Knowing how well a patient’s immune system is functioning may be very useful in diagnosing a disease and guiding the course of therapy. Researchers from Nanyang Technological University in Singapore are making this a reality, having developed a hybrid chip that assesses the health of white blood cells in a whole blood sample.
The microfluidic chip has a series of components that separate white blood cells from all the other components of blood. Thousands of cells can be processed in just a few minutes thanks to a mechanism resembling a coin sorting machine. Impedance sensors within the device are used to analyze individual white cells, which indirectly measure the size of the cell. White blood cells that are unhealthy tend to be larger in size and have different membrane consistencies, and therefore electrical impedance that is significantly out of line compared with that of healthy cells. There are no biomarkers, antibodies, or other chemicals involved in the process, making it cheap and easy to conduct.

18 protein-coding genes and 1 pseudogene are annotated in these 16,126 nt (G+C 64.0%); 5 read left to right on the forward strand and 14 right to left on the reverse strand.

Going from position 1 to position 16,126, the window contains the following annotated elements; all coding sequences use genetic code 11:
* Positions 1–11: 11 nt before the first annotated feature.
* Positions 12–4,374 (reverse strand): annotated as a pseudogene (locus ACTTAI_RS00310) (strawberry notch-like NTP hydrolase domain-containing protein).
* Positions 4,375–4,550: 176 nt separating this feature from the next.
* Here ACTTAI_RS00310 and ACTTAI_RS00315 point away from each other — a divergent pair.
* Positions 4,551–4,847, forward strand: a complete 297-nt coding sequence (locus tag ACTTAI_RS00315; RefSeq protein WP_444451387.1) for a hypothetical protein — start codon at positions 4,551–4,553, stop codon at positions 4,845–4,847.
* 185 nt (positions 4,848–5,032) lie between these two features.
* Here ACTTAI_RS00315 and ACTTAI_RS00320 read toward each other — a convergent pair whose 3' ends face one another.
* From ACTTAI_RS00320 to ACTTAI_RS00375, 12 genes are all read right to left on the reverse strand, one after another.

Since they are the main component of the body’s immune system, knowing the state of white blood cells can be indicative of how the entire immune system is doing and point to other related conditions.
Using blood from healthy individuals and those with diabetes, the researchers were able to show that they can quickly assess the health of white blood cells.
Currently, the device is designed for use in the laboratory, but it can certainly be modified and optimized to be a portable diagnostic.
Study in Biosensors & Bioelectronics: Label-free leukocyte sorting and impedance-based profiling for diabetes testing